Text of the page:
Monetary Metals Supply and Demand Report: 1 Feb, 2015

There was some big price news this week. We gold thinkers say that the dollar jumped over ½ mg gold, and 100mg silver on Thursday. Harry Potter’s muggles would say gold fell to $1257 and silver to $16.94 before gold bounced back to nearly unchanged and silver bounced much less. All can agree that the [...]

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8 replies
  1. [email protected] says:

    What about a bit of Bonnie and Clyde?

    That aside, I have long suspected that in a slowing industrialised world, the price of silver would head down.
    From a technical analysis monthly perspective, silver is in a strong downtrend and no turn in sight.
    $8.50 will not surprise me !

    Again…thanks for your analysis. Very interesting.

  2. Freeman says:

    Thanks, Keith. My tentative hold on the new paradigm weakens when currency numbers enter the picture. By design, I’m sure, to distract and confuse. Perhaps a table of “prices” denominated in gold/silver for something other than currencies might be a helpful reinforcement. Is such a table available to us?

    • Jim_n says:


      In addition to the link that Keith provided, In a 1997 essay, “A Gold Standard Today” (when gold was around $350), George Reisman discussed how one can mentally create his own gold standard to express prices of goods and services now. He showed how to transition from thinking in fiat to thinking in bullion terms. You can find his essay at In 2011 the people at Eidetic Research updated Reisman’s figures to reflect gold at $1800 and they also worked up some numbers for silver priced at $5 and $40. Their website is You can use either essay as a guide to figuring out bullion based prices at current fiat values.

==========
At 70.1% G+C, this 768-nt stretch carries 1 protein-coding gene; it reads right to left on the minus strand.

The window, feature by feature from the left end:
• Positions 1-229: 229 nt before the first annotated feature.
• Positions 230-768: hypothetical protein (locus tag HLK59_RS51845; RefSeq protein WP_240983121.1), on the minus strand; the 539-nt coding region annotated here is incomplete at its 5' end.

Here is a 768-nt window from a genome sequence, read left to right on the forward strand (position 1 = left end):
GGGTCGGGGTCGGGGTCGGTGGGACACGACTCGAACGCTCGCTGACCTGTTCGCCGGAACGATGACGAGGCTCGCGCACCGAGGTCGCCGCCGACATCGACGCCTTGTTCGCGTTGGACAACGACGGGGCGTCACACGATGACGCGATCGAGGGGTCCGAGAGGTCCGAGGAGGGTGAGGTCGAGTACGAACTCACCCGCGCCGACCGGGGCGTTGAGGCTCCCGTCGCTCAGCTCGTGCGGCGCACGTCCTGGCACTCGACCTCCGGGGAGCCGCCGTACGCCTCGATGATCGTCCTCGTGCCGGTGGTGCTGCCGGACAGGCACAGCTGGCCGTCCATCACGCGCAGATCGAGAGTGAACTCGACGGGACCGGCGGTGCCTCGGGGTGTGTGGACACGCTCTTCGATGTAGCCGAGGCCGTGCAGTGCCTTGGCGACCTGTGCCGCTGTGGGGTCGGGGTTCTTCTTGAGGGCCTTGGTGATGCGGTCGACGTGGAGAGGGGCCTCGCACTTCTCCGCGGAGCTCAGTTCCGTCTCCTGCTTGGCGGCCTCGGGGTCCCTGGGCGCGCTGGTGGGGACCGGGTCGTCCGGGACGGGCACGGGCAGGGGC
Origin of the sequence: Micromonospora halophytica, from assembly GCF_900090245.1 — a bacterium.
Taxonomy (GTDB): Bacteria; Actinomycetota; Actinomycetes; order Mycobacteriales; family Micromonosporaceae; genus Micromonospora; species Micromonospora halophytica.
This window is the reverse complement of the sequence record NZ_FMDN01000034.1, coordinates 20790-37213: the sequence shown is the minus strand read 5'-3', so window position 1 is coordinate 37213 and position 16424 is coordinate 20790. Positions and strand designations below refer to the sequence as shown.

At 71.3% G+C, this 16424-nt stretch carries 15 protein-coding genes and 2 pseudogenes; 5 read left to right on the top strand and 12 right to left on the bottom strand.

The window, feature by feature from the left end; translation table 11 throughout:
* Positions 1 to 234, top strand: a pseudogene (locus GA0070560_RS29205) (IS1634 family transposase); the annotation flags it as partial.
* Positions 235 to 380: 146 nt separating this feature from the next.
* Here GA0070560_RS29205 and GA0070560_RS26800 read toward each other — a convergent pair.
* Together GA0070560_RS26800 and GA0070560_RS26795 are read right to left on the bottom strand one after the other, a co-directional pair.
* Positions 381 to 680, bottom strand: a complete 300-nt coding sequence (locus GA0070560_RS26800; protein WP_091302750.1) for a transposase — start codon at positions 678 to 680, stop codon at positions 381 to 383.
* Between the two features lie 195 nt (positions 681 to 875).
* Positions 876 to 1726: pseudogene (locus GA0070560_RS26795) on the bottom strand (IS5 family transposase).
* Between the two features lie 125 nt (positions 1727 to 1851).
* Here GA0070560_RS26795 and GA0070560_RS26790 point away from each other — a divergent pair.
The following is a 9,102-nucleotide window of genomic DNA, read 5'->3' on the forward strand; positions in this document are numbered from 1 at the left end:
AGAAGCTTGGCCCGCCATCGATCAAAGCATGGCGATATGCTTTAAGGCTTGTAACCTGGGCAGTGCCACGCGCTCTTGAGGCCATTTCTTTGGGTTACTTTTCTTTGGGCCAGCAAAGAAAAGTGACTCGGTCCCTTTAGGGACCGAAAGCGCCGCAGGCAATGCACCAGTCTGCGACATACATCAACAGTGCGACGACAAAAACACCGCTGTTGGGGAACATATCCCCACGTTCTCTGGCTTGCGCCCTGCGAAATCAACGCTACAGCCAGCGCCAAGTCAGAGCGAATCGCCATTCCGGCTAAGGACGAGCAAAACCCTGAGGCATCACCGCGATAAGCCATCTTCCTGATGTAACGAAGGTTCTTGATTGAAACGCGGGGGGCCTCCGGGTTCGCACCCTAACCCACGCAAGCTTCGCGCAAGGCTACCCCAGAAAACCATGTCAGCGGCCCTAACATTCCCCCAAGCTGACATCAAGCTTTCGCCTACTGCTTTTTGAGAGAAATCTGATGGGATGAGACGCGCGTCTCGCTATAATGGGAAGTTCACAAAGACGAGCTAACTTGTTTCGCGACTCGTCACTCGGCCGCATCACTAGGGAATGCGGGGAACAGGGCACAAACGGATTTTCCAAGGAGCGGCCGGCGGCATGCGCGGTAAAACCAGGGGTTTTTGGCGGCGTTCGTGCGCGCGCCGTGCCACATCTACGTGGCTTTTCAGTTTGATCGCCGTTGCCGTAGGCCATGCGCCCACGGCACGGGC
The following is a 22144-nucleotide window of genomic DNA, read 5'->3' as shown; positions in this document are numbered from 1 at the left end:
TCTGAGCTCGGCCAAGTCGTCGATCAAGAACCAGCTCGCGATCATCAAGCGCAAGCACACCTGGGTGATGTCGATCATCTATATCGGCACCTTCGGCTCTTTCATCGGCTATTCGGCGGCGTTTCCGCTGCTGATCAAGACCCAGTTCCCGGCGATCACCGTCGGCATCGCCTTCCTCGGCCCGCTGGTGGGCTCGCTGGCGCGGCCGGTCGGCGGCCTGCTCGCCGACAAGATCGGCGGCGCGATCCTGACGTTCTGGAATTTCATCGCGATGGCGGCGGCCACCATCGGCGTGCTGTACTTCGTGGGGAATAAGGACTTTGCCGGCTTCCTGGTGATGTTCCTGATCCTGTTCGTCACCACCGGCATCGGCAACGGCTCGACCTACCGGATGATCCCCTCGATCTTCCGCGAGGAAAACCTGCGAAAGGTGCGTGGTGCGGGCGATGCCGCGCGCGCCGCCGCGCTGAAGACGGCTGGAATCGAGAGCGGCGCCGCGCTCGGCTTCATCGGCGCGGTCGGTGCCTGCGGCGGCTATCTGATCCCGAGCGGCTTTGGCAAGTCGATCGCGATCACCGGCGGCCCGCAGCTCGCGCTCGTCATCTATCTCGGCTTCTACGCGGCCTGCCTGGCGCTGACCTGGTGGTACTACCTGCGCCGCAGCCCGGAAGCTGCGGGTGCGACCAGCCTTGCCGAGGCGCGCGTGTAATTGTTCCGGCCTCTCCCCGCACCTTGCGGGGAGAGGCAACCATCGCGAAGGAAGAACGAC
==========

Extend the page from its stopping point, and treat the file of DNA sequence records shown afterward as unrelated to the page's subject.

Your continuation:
3. johnmurbach says:


    Thank you for your valuable insight and information. Like you, I learned to price goods and services in real money. Only in my case, instead of grams, I choose traditional US specie in the form of Treasury gold coins, Standard silver dollars, and subsidiary silver dimes, quarters, and halves (the latter humorously called “junk silver” by novices and pedants who know no better).

    Fortunately, as a teenager, I witnessed the transition from silver to clad (base-metal) coins, and from silver promises (Certificates) to Federal Reserve IOU-nothings. I understood what was going to happen to our money in 1964-68, while it was happening.